Dog video becomes latest flash point in heated N.J. Assembly race

The issue in a key battleground district is not who let the dog out, but who didn’t let him in.

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Democratic candidates (from left) Mark Natale and Gina LaPlaca and Republicans (from right) Ryan Peters and Jean Stanfield are vying to represent the 8th District in New Jersey's state Assembly. (Photos from candidates' Facebook pages)

Democratic candidates (from left) Mark Natale and Gina LaPlaca and Republicans (from right) Ryan Peters and Jean Stanfield are vying to represent the 8th District in New Jersey's state Assembly. (Photos from candidates' Facebook pages)

The issue in a hotly contested South Jersey district is not who let the dog out, but who didn’t let him in.

A February incident in which a Democratic candidate’s dog was left outside in freezing temperatures has now become the subject of an attack ad featuring body cam footage of the police response.

“Mark Natale wants to be our assemblyman … but what kind of person is he?” says the ad, released this week by the Burlington County GOP.

Natale dismissed the incident as an honest mistake during a hectic morning. He said he thought the dog had come back inside before he left for work and said the video distracts from the pressing issues facing voters.

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“No one is going to look at this … and think this person is unfit to tackle the problems of the day,” he said, adding Chase, a Jack Russell Terrier mix, was unharmed.

With just over a week until Election Day, when all 80 seats in the New Jersey Assembly are on the ballot, the final acts of mudslinging are underway in the few competitive races across the state.

Nowhere is that more apparent than in the 8th legislative district, a Burlington County-centric territory that also includes parts of Camden and Atlantic counties. Incumbent Assemblyman Ryan Peters and former Burlington County Sheriff Jean Stanfield, the Republicans, are running against Democrats Natale and Gina LaPlaca.

Democrats, who already control the Legislature and governor’s office, are looking to expand on their 54-26 seat majority in the Assembly. Republicans, meanwhile, are hoping to add to their ranks — or at least not let them slip further than they already have during the presidency of Donald Trump, who is deeply unpopular in New Jersey.

Both sides see a key battleground in Burlington County, a longtime Republican stronghold that has recently become more “purple.” The dog video is just the latest flashpoint between the two sides.

Democrats there managed to flip a Republican-held seat in Congress last year — part of a 2018 midterm rout that left just one Republican in New Jersey’s congressional delegation — and gain control of county government for the first time in 40 years.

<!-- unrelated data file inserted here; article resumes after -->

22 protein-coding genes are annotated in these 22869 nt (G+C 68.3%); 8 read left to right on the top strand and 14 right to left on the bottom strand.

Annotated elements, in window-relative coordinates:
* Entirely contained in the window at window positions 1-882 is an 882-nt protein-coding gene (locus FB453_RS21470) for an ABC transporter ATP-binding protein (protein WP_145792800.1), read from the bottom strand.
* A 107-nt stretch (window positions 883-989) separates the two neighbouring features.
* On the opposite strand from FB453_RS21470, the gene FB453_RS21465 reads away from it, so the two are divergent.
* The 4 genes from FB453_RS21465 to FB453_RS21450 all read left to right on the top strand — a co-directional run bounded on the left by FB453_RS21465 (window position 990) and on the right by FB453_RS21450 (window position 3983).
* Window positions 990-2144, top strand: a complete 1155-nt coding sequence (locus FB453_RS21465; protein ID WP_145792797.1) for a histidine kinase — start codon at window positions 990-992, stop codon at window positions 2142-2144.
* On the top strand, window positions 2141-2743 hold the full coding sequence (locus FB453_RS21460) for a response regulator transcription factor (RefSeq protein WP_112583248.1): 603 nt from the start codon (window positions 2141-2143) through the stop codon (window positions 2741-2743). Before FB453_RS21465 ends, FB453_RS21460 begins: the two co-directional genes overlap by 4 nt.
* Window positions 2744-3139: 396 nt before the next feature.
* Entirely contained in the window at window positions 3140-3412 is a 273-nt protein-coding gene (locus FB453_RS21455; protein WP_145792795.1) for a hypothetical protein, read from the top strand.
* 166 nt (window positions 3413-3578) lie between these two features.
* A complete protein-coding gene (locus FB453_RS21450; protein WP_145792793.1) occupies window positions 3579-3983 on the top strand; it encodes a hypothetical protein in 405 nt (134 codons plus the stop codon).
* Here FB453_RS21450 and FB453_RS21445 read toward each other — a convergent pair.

In January, they convinced the 8th district’s Republican state senator, Dawn Addiego, to defect to the Democratic Party.

Asked to respond to criticism of the dog video as unfair and misleading, Chris Russell, a spokesman for the Republican Assembly candidates, stuck by its contents.

“People care about their pets and we think it was a legitimate issue,” he said. “No matter how busy you are allegedly in the morning, you don’t leave your dog outside when it’s nine degrees.”

Natale said he rushed home when he got the call about the family pet and apologized profusely to police. He faced no charges stemming from the incident.

“It was a mistake. I wish it never happened. I felt terrible when my dog was out there. But it was just that. It was a mistake. We care for our dogs like any loving family should,” he said.

The substantive issues in the race include taxes and school funding. Peters, an attorney and Navy SEAL who served in Iraq and Afghanistan, and Stanfield say Democratic control of the Legislature has resulted in “suffocating” taxes for families and businesses. Peters has proposed capping annual state spending increases at 2%, similar to restrictions already in place for municipalities.

“You need a Republican check and balance on what are policies that we believe have gone outside the mainstream to the far left,” Russell, the Republicans’ spokesman, said. “Ryan and Jean are going to be that check and balance.”

Natale and LaPlaca, both lawyers who have not previously held elected office, also say they will fight for property tax relief but from a position of having more influence with legislative leaders. They say the district’s incumbent Republicans are more interested in partisanship than getting things done.

“I think what Gina and I are going to be in a better position to do is to work with legislative leadership and make sure that the 8th district is heard when any major piece of legislation is being debated in the Legislature,” Natale said.

All the candidates in this district agree the state needs to revisit its school funding formula, which was overhauled last year to provide some districts with more aid but decrease money for others. Peters and Stanfield are among the few Republicans who have been endorsed by the state’s largest teachers’ union.

Natale and LaPlaca last month launched campaign ads of their own. One attacked Peters’ support for supporting the Trump tax plan while another criticized Stanfield’s 93% rating with the National Rifle Association.

Peters, meanwhile, has said his opponents are beholden to the “Camden cartel,” a reference to South Jersey Democratic powerbroker George Norcross, who wields vast influence from an unelected post.

Election Day is Nov. 5.

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